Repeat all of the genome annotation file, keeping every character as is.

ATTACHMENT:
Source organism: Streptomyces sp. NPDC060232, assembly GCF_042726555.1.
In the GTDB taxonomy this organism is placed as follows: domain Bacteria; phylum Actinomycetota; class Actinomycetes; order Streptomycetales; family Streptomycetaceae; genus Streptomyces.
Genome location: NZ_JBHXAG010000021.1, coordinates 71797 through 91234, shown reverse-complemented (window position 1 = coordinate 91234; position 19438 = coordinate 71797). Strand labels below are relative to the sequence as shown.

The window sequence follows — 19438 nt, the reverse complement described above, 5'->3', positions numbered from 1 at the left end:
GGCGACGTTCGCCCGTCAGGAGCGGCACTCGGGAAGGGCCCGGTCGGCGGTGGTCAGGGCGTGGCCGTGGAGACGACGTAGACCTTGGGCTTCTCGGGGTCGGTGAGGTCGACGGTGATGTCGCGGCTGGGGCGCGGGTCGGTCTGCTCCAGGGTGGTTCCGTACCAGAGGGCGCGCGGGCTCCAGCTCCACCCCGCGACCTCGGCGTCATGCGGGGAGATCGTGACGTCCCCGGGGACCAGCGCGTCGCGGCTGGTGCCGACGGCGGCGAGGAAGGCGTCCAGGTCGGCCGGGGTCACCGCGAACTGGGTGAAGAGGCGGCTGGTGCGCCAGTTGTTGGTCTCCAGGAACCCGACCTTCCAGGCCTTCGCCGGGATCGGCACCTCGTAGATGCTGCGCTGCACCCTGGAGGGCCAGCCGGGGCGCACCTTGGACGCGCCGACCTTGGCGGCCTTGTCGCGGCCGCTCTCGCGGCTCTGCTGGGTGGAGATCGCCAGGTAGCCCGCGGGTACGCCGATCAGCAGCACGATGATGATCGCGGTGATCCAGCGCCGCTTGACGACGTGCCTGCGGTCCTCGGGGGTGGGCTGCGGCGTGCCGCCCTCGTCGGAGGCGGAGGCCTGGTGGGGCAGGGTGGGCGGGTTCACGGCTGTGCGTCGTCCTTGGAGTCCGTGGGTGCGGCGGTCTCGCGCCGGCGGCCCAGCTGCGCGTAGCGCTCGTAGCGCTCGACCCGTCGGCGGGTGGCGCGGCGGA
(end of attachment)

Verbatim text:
Source organism: Streptomyces sp. NPDC060232, assembly GCF_042726555.1.
In the GTDB taxonomy this organism is placed as follows: domain Bacteria; phylum Actinomycetota; class Actinomycetes; order Streptomycetales; family Streptomycetaceae; genus Streptomyces.
Genome location: NZ_JBHXAG010000021.1, coordinates 71797 through 91234, shown reverse-complemented (window position 1 = coordinate 91234; position 19438 = coordinate 71797). Strand labels below are relative to the sequence as shown.

The window sequence follows — 19438 nt, the reverse complement described above, 5'->3', positions numbered from 1 at the left end:
GGCGACGTTCGCCCGTCAGGAGCGGCACTCGGGAAGGGCCCGGTCGGCGGTGGTCAGGGCGTGGCCGTGGAGACGACGTAGACCTTGGGCTTCTCGGGGTCGGTGAGGTCGACGGTGATGTCGCGGCTGGGGCGCGGGTCGGTCTGCTCCAGGGTGGTTCCGTACCAGAGGGCGCGCGGGCTCCAGCTCCACCCCGCGACCTCGGCGTCATGCGGGGAGATCGTGACGTCCCCGGGGACCAGCGCGTCGCGGCTGGTGCCGACGGCGGCGAGGAAGGCGTCCAGGTCGGCCGGGGTCACCGCGAACTGGGTGAAGAGGCGGCTGGTGCGCCAGTTGTTGGTCTCCAGGAACCCGACCTTCCAGGCCTTCGCCGGGATCGGCACCTCGTAGATGCTGCGCTGCACCCTGGAGGGCCAGCCGGGGCGCACCTTGGACGCGCCGACCTTGGCGGCCTTGTCGCGGCCGCTCTCGCGGCTCTGCTGGGTGGAGATCGCCAGGTAGCCCGCGGGTACGCCGATCAGCAGCACGATGATGATCGCGGTGATCCAGCGCCGCTTGACGACGTGCCTGCGGTCCTCGGGGGTGGGCTGCGGCGTGCCGCCCTCGTCGGAGGCGGAGGCCTGGTGGGGCAGGGTGGGCGGGTTCACGGCTGTGCGTCGTCCTTGGAGTCCGTGGGTGCGGCGGTCTCGCGCCGGCGGCCCAGCTGCGCGTAGCGCTCGTAGCGCTCGACCCGTCGGCGGGTGGCGCGGCGGA